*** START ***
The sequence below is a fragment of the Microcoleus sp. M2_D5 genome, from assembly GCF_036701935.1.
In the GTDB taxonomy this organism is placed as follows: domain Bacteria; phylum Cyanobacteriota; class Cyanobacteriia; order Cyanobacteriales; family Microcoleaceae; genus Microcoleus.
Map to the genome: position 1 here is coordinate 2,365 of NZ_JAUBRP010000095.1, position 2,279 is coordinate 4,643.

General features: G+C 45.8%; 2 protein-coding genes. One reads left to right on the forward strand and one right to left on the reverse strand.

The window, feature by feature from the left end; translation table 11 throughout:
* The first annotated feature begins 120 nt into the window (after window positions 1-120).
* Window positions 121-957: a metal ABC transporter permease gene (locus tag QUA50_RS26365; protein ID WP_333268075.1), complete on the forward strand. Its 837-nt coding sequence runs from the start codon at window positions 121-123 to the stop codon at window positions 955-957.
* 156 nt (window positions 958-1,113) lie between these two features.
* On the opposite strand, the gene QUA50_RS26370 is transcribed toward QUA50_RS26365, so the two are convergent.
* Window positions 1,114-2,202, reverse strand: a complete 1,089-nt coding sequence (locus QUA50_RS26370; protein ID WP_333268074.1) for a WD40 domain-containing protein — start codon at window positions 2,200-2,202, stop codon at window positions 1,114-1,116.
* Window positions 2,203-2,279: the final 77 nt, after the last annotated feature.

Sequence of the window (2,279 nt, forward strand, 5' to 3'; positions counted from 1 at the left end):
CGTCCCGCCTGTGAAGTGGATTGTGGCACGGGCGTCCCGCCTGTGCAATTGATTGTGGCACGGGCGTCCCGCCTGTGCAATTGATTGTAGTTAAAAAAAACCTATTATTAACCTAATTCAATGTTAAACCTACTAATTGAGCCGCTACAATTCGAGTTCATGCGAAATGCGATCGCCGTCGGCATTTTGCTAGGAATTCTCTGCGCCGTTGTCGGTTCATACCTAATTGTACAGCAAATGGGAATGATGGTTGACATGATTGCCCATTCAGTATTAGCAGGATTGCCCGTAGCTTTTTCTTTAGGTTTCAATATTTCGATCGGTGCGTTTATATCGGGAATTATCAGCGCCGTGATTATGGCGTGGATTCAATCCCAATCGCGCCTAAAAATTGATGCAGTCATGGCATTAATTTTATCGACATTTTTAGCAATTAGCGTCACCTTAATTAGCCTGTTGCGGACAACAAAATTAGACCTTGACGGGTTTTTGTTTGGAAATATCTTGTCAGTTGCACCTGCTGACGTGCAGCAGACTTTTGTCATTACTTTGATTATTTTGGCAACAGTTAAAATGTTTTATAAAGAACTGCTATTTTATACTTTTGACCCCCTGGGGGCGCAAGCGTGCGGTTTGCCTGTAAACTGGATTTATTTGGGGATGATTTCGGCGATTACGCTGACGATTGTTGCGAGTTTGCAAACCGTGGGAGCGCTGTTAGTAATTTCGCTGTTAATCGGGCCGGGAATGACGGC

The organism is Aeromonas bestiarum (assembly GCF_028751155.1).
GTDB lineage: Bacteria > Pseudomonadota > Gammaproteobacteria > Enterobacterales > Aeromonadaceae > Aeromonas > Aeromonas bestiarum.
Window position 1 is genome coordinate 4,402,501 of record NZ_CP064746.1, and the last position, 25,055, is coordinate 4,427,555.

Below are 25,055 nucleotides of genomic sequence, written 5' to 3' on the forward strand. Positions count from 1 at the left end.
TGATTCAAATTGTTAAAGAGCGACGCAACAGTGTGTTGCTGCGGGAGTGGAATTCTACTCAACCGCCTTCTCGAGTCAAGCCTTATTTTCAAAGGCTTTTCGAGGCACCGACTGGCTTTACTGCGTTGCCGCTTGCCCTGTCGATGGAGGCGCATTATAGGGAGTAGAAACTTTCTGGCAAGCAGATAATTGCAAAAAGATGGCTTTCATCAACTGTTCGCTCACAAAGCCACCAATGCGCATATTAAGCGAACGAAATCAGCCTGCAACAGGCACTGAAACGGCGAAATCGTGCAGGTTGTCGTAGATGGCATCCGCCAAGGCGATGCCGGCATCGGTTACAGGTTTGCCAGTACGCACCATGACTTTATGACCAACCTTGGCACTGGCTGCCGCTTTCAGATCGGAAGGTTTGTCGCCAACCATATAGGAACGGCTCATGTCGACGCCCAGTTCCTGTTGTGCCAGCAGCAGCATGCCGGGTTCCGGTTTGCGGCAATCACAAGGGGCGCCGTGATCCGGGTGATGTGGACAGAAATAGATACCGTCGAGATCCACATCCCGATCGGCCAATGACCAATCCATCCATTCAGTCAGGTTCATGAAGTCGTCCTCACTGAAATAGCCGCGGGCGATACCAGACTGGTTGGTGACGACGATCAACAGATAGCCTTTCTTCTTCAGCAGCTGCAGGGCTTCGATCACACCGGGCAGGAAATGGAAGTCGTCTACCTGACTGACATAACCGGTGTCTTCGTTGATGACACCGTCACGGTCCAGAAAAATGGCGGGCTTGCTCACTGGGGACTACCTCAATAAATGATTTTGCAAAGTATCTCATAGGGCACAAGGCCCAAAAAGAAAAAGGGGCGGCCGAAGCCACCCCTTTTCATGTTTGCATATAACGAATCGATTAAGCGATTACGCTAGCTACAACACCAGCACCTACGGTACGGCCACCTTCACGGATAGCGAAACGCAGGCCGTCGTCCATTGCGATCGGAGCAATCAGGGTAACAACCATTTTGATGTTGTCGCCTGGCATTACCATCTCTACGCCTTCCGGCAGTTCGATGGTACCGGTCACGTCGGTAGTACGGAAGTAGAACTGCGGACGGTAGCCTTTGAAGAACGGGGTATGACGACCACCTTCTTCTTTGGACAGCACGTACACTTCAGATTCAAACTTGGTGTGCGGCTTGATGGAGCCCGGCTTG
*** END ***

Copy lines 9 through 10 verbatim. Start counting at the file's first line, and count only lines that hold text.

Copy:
* On the opposite strand, the gene QUA50_RS26370 is transcribed toward QUA50_RS26365, so the two are convergent.
* Window positions 1,114-2,202, reverse strand: a complete 1,089-nt coding sequence (locus QUA50_RS26370; protein ID WP_333268074.1) for a WD40 domain-containing protein — start codon at window positions 2,200-2,202, stop codon at window positions 1,114-1,116.